Until the next post…

Peace and Slainte,

Mark

"Doubly happy, however, is the man to whom lofty mountain tops are within reach."

-John Muir

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Dublin

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The capitol city of the proud country of Ireland. The city where James Joyce wrote many of his works. The city where Guinness was born behind St. James Gate. The city of the Gaelic Athletic Association and home to Croke Park. The city that our latest excursion lead us to. Dublin, what a city. My first impression when originally arriving to Ireland fresh off the boat from Holyhead, England was not fantastic (taking into consideration it was 5 O’clock in the morning , I was there for 2 hours, and was incredibly hungry). This unimpressed mindset of my mine changed completely after spending half a week in the city that has the oldest maternity ward in the world.

We left our nice and cozy cottages at 8:30 (yes, that is early for me here) and arrived in Dublin around noon where we went directly to the oldest maternity ward (closing in on 300 years old) in the world still in operation: The Rotunda Hospital. It is truly a place of miracles; that morning 47 babies had already been born. 47!!! That’s almost 2/3’s of my high school graduating class. Anyways, the hospital greeted us with the utmost hospitality giving us sandwiches for lunch including a huge platter of chocolates that you might have though had come directly from Willy Wonka’s factory. We had short tour of the hospital and the chapel in the center of it. It was a grand tour and we were lucky enough to also make history that day. We were the very first group of students to tour the hospital in all of the 275+ years it has been around. They took our picture and everything. After our wonderful experience at the Rotunda Hospital we had the rest of the day to ourselves and what was the one thing that our school planned itinerary did not include that every person that comes to Dublin must see? That’s right, The Guinness factory. A few friends and myself spent the rest of the day touring the Guinness Storehouse seeing the original lease for the factory, the brewing process, and visiting the gravity bar at the top of the factory while being able to enjoy 2 of the closest-to-the-source pints of Guinness I will ever have. The gravity bar was amazing; it was a circular room with glass walls so that a 360 degree view of Dublin could be soaked in while enjoying a brew (or in my case two).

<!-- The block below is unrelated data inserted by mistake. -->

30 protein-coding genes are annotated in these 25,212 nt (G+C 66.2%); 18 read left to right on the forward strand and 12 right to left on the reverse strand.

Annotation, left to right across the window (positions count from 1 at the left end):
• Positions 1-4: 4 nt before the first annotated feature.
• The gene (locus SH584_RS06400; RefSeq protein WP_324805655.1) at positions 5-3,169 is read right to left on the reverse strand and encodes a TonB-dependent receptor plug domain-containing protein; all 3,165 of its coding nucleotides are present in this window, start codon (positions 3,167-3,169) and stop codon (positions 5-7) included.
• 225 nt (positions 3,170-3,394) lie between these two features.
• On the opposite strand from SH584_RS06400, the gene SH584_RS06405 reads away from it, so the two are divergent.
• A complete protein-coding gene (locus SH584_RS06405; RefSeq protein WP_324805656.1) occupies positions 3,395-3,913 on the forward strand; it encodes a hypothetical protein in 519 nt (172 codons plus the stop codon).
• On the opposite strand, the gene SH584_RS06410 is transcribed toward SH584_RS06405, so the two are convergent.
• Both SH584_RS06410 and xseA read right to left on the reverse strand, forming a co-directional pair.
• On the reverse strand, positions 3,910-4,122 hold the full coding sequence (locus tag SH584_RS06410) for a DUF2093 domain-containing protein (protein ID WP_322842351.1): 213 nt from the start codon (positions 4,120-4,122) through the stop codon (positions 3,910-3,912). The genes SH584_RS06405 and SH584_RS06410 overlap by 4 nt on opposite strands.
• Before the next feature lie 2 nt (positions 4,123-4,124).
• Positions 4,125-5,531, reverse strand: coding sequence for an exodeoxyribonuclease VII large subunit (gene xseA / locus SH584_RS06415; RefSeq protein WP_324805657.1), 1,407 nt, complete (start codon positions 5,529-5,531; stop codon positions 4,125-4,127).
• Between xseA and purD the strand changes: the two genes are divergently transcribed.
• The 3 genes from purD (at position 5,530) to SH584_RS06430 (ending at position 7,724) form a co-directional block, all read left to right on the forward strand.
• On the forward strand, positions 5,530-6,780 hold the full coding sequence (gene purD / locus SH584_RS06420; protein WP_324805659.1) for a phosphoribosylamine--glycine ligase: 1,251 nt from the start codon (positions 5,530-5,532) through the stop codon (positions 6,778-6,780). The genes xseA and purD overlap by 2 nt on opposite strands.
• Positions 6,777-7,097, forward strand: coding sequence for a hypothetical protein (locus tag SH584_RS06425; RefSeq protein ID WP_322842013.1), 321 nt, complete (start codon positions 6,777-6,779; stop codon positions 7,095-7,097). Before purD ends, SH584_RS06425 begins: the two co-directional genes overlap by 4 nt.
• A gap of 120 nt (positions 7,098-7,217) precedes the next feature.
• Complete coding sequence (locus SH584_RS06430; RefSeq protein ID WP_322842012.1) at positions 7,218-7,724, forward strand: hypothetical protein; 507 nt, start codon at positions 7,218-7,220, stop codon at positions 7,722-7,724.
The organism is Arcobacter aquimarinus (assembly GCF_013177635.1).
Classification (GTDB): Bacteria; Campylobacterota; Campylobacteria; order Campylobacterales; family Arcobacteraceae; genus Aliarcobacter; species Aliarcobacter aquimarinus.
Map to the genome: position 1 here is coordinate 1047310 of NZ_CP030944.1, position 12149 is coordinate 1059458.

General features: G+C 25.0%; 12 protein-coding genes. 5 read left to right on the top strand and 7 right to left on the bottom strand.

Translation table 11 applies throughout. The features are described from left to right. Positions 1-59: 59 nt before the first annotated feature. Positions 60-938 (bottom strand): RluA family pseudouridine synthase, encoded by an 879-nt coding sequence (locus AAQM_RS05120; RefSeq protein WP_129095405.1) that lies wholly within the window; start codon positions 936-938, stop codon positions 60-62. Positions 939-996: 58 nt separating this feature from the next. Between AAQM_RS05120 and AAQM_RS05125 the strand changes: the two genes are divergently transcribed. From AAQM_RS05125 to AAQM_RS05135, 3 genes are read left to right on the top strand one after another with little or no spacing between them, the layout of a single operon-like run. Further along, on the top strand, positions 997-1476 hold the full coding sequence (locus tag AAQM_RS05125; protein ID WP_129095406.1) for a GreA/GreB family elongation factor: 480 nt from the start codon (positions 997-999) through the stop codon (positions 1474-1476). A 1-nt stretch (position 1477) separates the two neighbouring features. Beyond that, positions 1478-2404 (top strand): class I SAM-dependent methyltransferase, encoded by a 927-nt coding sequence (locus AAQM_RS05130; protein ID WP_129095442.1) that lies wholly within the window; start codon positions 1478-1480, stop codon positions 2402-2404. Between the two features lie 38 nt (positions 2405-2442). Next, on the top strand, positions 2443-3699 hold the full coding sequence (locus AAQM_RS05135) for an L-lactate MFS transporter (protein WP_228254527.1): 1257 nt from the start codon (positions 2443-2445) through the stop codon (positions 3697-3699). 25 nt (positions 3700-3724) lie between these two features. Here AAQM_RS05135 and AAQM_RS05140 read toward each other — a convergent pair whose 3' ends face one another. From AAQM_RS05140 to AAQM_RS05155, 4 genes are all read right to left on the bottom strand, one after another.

The next day started bright and early as we began our day with Brother Colman, who was our walking tour guide of all that we would see that day. It was chocked full of Dublin sights: Trinity College and the Book of Kells (kinda like an old St. John’s Bible), The National Museum of Ireland with a lot of old viking antiquities, jewelry of gold and precious stones, and most importantly preserved BOG BODIES, and Dublin Castle where the British used to rule over Ireland from. It was a really long day of walking and touring, so immediately after seeing Dublin Castle I went straight to The Stag’s Head, which was a great place to sit, talk and relax. After having dinner at the delicious Boojum Burrito’s and cleaning up at our hostel we walked to The Porterhouse Bar, a nice 3 block walk from the hostel, where the list of beers is incredible. I decided to try a a delicious ginger beer while listening to some music on the elbow pipes before heading home for the night.
Saturday morning began traveling to the Hill of Tara where the old Gaelic kings would meet. I enjoyed the walk up the hill and the view it provided despite the dog crap all over the place…not very many people were too excited about it. Our next destination was Knowth, a megalithic tomb right over near the more prominent and well known tomb of Newgrange. These tombs were pretty much hobbit houses with small passageways in them. Neat right? (the correct answer is Heck Yes!) Our day itinerary finished there so I wandered in around the city of Dublin for awhile before heading back to the Porterhouse to try another one of the many beers before heading home. I decided to go with a Belgian Geueze Mariage Parfait Lambic beer. I had no clue what a lambic beer was before I had it and since it was so delicious I knew that I had to research it. I came up with the wikipedia definition which says, “Lambic is a very distinctive type of beer brewed traditionally in the Padjottenland region of Belgium (southwest of Brussels) and in Brussels itself at theCantillon Breweryand museum. Lambic is now mainly consumed after refermentation.” It has been my favorite beer thus far on the trip.

We left the great city of Dublin the next morning early so that we could go horseback riding, and watch horse race jumpers do their thing at Annadarvy farm. I got got to ride a horse named Warpaint, so naturally I felt pretty B.A. trotting along my war path.

I’m now back at the cottage and just about to start our fall break going until the 21st of October. Many people are traveling else where in Europe to visit friends and family. My Mom and Dad are coming to visit me for the first part of my break and hopefully have already landed safe and sound on the Emerald Isle. I’ll also be going with a few friends who are returning early and traveling up to Westport, County Mayo where I will climb to the top of Croagh Patrick, a mountain pilgrimage site. It’s going to be sick…So until the next post, filled with exciting and daring mountain adventures: eat well, drink moderately, and live fully!

Slainte,

Mark

“Though their life was modest, they believed in eating well.”

-James Joyce, “Dubliners”